Officials at the Stewart Indian School in Carson City, Nevada, worked diligently to establish successful vocational programs at the school. Stewart opened in December 1890, enrolling citizens from the Washoe, Western Shoshone, and Northern Paiute nations. And as the school’s vocational programs grew, Stewart officials enthusiastically shared their efforts with federal administrators. This was particularly true regarding the instruction of female students.
In December 1916, Stewart Superintendent James B. Royce sent a selection of nursing program exams to Commissioner of Indian Affairs Cato Sells as proof of Stewart’s success in training female students to care for infants. Royce informed Sells of the school’s intention to provide such training to all older female students because, while not all students would go into the nursing field, “almost all of them will become mothers.”2
Royce submitted five student exams, three of which responded to one set of exam questions, and two answered a second set of questions. The first three students were asked to describe a baby’s first bath, explain how to protect a baby’s eyes from disease, give advice about the ventilation of a baby’s room, and explain what a baby’s first bowel movement and urine might look like.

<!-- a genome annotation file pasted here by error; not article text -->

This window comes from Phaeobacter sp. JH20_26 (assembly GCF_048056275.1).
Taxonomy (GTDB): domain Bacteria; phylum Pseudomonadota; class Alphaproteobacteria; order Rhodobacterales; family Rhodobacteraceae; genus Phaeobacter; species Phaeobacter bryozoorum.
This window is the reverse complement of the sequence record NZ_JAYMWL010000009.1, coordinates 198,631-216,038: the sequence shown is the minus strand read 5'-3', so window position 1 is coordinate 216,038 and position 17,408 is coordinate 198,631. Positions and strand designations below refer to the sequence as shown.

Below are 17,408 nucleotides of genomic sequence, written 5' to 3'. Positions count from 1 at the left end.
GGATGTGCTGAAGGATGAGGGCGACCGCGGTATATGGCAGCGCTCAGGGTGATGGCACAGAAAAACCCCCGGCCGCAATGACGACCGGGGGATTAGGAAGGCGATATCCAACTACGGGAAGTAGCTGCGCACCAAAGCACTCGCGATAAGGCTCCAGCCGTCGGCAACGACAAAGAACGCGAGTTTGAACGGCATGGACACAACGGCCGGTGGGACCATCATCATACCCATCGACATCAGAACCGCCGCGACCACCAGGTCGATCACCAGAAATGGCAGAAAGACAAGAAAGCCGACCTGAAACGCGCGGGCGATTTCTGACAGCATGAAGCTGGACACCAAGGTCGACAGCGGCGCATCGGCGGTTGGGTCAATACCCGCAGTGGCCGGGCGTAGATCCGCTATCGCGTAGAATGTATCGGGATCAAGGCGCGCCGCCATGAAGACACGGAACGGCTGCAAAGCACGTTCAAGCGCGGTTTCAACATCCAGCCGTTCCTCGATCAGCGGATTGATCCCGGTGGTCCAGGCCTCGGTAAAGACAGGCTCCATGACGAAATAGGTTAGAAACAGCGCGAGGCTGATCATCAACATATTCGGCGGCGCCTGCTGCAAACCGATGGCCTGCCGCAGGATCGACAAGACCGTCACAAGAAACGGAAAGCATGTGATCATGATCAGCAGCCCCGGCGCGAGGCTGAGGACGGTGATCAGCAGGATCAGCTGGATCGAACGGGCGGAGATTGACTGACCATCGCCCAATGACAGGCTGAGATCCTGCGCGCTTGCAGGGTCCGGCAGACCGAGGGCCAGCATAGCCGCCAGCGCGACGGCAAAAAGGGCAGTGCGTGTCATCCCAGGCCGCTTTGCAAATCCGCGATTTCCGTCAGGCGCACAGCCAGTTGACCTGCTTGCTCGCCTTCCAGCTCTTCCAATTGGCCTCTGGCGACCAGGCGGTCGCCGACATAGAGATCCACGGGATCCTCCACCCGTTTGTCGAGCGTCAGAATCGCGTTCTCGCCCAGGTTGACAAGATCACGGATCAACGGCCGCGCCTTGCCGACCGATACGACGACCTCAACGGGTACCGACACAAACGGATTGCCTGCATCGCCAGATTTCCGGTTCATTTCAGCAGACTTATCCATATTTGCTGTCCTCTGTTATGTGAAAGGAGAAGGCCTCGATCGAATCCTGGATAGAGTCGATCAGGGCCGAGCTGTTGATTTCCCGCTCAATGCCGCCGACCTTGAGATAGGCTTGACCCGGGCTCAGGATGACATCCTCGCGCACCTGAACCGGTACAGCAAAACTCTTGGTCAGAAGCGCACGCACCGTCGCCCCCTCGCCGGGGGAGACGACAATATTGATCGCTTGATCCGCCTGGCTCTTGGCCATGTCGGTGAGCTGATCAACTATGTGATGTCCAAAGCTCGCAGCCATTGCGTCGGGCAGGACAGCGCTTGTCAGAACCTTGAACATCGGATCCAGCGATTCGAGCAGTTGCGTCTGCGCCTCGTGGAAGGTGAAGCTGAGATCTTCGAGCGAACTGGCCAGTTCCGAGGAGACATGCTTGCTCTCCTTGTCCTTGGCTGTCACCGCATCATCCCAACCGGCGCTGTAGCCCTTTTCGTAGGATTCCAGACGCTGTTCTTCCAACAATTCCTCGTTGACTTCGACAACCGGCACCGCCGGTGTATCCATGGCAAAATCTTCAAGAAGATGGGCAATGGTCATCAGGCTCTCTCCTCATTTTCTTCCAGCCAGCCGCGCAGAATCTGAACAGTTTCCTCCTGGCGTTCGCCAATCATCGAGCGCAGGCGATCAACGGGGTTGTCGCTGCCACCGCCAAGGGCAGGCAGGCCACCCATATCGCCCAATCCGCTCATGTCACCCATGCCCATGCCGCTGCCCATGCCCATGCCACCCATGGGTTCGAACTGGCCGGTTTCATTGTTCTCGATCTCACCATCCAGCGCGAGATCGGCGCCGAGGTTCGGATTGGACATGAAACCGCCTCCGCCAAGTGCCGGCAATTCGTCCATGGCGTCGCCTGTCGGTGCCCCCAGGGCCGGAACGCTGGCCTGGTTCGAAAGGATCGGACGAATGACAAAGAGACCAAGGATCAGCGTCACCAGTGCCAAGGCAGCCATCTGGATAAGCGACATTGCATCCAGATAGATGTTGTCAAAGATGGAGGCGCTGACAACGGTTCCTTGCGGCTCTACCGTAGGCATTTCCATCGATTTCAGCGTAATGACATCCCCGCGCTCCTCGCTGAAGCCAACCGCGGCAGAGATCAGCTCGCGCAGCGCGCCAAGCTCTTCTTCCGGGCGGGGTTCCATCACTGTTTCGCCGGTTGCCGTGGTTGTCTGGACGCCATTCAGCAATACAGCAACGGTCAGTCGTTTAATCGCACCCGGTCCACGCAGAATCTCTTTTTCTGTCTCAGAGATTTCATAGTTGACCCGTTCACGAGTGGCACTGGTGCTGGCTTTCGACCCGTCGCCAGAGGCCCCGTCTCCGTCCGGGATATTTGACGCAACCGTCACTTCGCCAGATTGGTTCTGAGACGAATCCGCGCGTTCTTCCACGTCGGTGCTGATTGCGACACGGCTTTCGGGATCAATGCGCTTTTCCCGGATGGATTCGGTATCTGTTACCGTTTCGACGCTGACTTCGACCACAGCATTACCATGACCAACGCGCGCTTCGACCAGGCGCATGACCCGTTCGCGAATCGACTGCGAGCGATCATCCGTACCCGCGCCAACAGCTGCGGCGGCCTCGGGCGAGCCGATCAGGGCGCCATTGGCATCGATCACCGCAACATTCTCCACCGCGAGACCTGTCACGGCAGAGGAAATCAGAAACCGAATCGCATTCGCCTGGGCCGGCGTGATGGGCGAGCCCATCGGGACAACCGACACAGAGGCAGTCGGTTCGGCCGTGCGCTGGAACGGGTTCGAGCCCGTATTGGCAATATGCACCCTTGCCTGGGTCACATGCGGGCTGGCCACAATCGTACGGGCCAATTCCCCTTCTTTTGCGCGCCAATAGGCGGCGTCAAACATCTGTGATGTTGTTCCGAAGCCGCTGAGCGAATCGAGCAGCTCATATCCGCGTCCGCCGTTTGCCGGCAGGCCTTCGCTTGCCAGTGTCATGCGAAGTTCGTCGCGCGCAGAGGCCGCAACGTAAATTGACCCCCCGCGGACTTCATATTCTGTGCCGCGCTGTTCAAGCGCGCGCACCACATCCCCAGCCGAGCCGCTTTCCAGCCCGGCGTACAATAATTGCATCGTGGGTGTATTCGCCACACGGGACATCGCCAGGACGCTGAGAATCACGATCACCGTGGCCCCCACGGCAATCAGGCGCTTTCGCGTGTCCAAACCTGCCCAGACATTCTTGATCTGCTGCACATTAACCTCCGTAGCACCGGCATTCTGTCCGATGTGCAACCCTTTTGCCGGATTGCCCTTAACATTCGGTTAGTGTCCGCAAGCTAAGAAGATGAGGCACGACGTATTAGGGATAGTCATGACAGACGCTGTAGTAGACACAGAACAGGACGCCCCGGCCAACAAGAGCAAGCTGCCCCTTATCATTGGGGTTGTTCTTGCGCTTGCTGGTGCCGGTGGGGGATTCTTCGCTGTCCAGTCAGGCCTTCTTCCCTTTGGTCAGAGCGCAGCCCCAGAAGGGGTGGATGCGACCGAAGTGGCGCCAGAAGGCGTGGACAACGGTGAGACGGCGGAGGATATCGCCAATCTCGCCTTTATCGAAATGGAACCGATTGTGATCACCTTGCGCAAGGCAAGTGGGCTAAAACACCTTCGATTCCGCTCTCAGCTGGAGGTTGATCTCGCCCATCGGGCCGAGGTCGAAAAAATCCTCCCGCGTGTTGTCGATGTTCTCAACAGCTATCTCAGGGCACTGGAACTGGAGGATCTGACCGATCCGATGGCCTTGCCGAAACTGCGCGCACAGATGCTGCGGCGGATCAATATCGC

The language used by the students was remarkably similar in each exam. All three students wrote that new babies must be wrapped in a warm blanket and set by a stove, and that olive oil or Vaseline be used to remove vernix, uniformly referred to as the “cheesy substances.” The students also warned about germs that could blind babies, recommended well ventilated rooms for them to sleep in, described their first bowel movements as resembling tar, and cautioned new mothers to look for “brick dust” in babies’ urine, an indication of dehydration.3
The second set of exam questions addressed pregnant women’s bodies, stages of labor, how a laboring woman’s room should be organized, and the sterilization and preparation of required items during a delivery. Superintendent Royce sent two responses to the Indian Office. As with the other exam papers, they were remarkably similar in their wording. Both students wrote about pregnant women’s darkened areolas and enlarged veins, and identified three stages of labor, ending with the delivery of the afterbirth. They indicated the need for clean, well-ventilated rooms and suggested that dirty walls, as well as the delivery bed, be covered by newspapers. The students also asserted, verbatim, that a pregnant woman should “dress simple” and that her clothing “hang from the shoulder down” and be worn with “low heel shoes.” Both also wrote that one dozen sterilized sheets and one half-dozen sterilized pillow cases were required for a birth.4